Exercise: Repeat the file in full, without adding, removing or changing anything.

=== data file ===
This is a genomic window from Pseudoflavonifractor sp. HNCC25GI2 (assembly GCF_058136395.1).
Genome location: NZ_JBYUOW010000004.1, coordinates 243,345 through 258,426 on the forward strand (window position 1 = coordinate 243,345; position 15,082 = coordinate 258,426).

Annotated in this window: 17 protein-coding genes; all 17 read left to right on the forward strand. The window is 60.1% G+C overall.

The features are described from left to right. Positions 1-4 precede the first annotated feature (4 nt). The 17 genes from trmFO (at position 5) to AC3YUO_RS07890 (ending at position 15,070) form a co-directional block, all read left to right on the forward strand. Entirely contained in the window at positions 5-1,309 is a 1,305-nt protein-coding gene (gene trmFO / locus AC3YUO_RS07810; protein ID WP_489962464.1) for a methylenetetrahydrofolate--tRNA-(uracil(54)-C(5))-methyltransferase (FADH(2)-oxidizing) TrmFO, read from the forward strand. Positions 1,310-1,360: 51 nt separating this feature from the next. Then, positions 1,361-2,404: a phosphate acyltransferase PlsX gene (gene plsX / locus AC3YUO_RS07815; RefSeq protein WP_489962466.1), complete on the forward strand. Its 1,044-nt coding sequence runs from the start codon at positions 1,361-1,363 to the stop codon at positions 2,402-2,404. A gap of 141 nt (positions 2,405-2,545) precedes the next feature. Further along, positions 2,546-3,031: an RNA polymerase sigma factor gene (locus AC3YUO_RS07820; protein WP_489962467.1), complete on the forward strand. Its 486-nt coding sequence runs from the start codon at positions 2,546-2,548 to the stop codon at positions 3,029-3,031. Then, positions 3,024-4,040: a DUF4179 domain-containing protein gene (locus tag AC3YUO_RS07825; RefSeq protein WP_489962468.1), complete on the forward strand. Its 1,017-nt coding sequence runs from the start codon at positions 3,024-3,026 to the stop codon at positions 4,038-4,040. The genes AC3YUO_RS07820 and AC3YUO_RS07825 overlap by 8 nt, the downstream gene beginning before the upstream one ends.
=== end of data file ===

This is a genomic window from Pseudoflavonifractor sp. HNCC25GI2 (assembly GCF_058136395.1).
Genome location: NZ_JBYUOW010000004.1, coordinates 243,345 through 258,426 on the forward strand (window position 1 = coordinate 243,345; position 15,082 = coordinate 258,426).

Annotated in this window: 17 protein-coding genes; all 17 read left to right on the forward strand. The window is 60.1% G+C overall.

The features are described from left to right. Positions 1-4 precede the first annotated feature (4 nt). The 17 genes from trmFO (at position 5) to AC3YUO_RS07890 (ending at position 15,070) form a co-directional block, all read left to right on the forward strand. Entirely contained in the window at positions 5-1,309 is a 1,305-nt protein-coding gene (gene trmFO / locus AC3YUO_RS07810; protein ID WP_489962464.1) for a methylenetetrahydrofolate--tRNA-(uracil(54)-C(5))-methyltransferase (FADH(2)-oxidizing) TrmFO, read from the forward strand. Positions 1,310-1,360: 51 nt separating this feature from the next. Then, positions 1,361-2,404: a phosphate acyltransferase PlsX gene (gene plsX / locus AC3YUO_RS07815; RefSeq protein WP_489962466.1), complete on the forward strand. Its 1,044-nt coding sequence runs from the start codon at positions 1,361-1,363 to the stop codon at positions 2,402-2,404. A gap of 141 nt (positions 2,405-2,545) precedes the next feature. Further along, positions 2,546-3,031: an RNA polymerase sigma factor gene (locus AC3YUO_RS07820; protein WP_489962467.1), complete on the forward strand. Its 486-nt coding sequence runs from the start codon at positions 2,546-2,548 to the stop codon at positions 3,029-3,031. Then, positions 3,024-4,040: a DUF4179 domain-containing protein gene (locus tag AC3YUO_RS07825; RefSeq protein WP_489962468.1), complete on the forward strand. Its 1,017-nt coding sequence runs from the start codon at positions 3,024-3,026 to the stop codon at positions 4,038-4,040. The genes AC3YUO_RS07820 and AC3YUO_RS07825 overlap by 8 nt, the downstream gene beginning before the upstream one ends.